Let $C$ be a smooth curve of genus $g$ over $\mathbb{C}$. I am interested in the following property:

There exists a point $P \in C$ such that $K_C \sim_\mathbb{Q} (2g-2)P$. Equivalently, $K_C - (2g-2)P$ is torsion in $\mathrm{Pic}^0(C)$.

My question is the following. How special is this property? More precisely, fix a genus $g \geq 3$. Are the curves in $\mathcal{M}_g$ with this property a (countable) union of closed subsets?

Some special kinds of curves (e.g. hyperelliptic, or totally branched over $\mathbb{P}^1$) have this property, but it seems to me that it is something quite strong to require. Also, in view of results about torsion packets on curves (see for instance http://people.math.gatech.edu/~mbaker/pdf/packets-final.pdf), the point $P$ above needs to be essentially unique.

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    $\begingroup$ The condition that $n K_C = n (2g-2) P$ in $Pic^0$ is clearly a closed condition on $(C,P) \in M_{g,1}$, and the projection from $M_{g,1}$ to $M_g$ is proper, so the set of such $C$ is clearly closed (for each $n$). The nontrivial question is to show that it is not all of $M_g$, and perhaps to estimate its dimension. $\endgroup$ Mar 9, 2018 at 18:46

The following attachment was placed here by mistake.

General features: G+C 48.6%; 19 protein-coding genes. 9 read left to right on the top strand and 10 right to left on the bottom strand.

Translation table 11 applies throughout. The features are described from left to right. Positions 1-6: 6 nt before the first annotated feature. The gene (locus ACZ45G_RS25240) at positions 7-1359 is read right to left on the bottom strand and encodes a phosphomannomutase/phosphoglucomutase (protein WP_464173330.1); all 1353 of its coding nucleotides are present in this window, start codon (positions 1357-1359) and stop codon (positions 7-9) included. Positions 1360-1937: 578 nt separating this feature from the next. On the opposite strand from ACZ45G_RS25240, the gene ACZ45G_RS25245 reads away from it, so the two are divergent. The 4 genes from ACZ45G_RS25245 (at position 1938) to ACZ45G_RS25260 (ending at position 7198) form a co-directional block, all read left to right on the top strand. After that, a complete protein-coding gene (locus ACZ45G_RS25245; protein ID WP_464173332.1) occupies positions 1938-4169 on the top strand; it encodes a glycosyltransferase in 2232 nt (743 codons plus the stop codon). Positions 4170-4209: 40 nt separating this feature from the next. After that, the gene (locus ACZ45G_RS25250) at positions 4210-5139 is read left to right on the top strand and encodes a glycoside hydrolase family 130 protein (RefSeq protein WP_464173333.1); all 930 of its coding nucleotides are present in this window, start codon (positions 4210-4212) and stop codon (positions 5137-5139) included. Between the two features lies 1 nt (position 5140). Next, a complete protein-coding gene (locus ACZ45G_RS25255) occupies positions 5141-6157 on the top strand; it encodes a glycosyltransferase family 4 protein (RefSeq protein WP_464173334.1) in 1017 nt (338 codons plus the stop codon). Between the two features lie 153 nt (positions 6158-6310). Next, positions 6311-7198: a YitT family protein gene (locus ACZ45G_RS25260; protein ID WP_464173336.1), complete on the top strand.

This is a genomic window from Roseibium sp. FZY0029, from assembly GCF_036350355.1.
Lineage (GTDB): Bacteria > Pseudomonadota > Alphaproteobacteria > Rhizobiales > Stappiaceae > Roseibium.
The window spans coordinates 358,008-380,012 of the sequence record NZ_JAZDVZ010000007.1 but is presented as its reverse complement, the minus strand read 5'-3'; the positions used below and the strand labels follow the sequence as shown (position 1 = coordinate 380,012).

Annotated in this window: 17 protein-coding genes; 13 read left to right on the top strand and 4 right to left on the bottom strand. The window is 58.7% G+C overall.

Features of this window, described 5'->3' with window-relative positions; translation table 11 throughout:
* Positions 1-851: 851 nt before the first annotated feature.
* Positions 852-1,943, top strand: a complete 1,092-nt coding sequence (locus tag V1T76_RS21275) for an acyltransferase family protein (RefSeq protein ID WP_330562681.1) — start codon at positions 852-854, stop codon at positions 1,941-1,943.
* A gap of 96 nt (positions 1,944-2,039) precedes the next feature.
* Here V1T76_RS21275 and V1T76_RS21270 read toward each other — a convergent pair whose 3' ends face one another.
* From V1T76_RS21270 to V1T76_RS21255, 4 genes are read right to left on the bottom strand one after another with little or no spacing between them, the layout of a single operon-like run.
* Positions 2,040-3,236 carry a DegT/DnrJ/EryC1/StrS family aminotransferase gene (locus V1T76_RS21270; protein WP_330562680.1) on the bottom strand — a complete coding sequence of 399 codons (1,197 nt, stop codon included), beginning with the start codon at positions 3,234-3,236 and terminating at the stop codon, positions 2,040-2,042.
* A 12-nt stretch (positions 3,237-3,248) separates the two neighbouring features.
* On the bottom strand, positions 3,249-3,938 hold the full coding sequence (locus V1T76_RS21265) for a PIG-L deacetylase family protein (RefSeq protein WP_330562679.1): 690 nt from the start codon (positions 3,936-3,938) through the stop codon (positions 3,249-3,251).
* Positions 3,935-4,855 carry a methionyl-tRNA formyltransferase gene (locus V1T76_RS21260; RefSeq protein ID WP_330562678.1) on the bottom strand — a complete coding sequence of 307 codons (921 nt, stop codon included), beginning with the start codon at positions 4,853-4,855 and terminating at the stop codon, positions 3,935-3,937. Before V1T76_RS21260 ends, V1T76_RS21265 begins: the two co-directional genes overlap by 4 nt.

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    $\begingroup$ A naive dimension count suggests dimension $2g-2$ (condition on $M_{g,1}$ is naively codimension $g$, and $\dim M_{g,1} = (3g-3)+1$, no reason to think the projection to $M_g$ drops dimension). However, the hyperelliptic locus has this property and has dimension $2g-1$, so there might be other higher dimensional components as well. $\endgroup$ Mar 9, 2018 at 18:49
  • $\begingroup$ The Baker-Poonen result on torsion packets proves that the projection $M_{g,1} \to M_g$ is basically one-to-one on this locus, so we can concentrate on understanding the locus in $M_{g,1}$. $\endgroup$ Mar 9, 2018 at 19:14
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    $\begingroup$ The point $P$ is not necessarily unique. On the Fermat curve $X^n+Y^n+Z^n=0$ there are $3n$ such points, namely the points $(\alpha ,1,0)$, $(\alpha ,0,1)$ and $(0,1,\alpha)$ with $\alpha ^n=-1$. $\endgroup$
    – abx
    Mar 9, 2018 at 20:50
  • $\begingroup$ @DavidESpeyer Can you say something more about the codimension count of the condition in $M_{g,1}$? How do you estimate it to be $g$? $\endgroup$
    – Franco
    Mar 14, 2018 at 20:35


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